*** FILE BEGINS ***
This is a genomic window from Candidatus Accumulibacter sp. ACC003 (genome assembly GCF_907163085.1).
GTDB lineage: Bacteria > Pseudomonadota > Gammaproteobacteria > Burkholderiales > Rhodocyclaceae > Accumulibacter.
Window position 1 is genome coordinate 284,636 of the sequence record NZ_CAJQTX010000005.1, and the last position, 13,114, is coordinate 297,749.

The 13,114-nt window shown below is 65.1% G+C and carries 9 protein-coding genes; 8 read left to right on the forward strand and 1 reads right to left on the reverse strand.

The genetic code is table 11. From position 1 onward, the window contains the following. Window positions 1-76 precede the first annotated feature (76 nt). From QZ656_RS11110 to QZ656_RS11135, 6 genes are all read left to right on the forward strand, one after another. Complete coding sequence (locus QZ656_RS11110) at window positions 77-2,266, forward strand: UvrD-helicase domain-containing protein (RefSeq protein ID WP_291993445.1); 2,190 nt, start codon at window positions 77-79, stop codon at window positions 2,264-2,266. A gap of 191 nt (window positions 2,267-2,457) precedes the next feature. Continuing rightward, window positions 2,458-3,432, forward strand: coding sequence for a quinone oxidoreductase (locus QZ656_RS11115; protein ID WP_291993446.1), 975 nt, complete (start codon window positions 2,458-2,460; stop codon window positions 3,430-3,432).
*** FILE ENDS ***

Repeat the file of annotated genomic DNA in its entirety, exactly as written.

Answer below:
This is a genomic window from Candidatus Accumulibacter sp. ACC003 (genome assembly GCF_907163085.1).
GTDB lineage: Bacteria > Pseudomonadota > Gammaproteobacteria > Burkholderiales > Rhodocyclaceae > Accumulibacter.
Window position 1 is genome coordinate 284,636 of the sequence record NZ_CAJQTX010000005.1, and the last position, 13,114, is coordinate 297,749.

The 13,114-nt window shown below is 65.1% G+C and carries 9 protein-coding genes; 8 read left to right on the forward strand and 1 reads right to left on the reverse strand.

The genetic code is table 11. From position 1 onward, the window contains the following. Window positions 1-76 precede the first annotated feature (76 nt). From QZ656_RS11110 to QZ656_RS11135, 6 genes are all read left to right on the forward strand, one after another. Complete coding sequence (locus QZ656_RS11110) at window positions 77-2,266, forward strand: UvrD-helicase domain-containing protein (RefSeq protein ID WP_291993445.1); 2,190 nt, start codon at window positions 77-79, stop codon at window positions 2,264-2,266. A gap of 191 nt (window positions 2,267-2,457) precedes the next feature. Continuing rightward, window positions 2,458-3,432, forward strand: coding sequence for a quinone oxidoreductase (locus QZ656_RS11115; protein ID WP_291993446.1), 975 nt, complete (start codon window positions 2,458-2,460; stop codon window positions 3,430-3,432).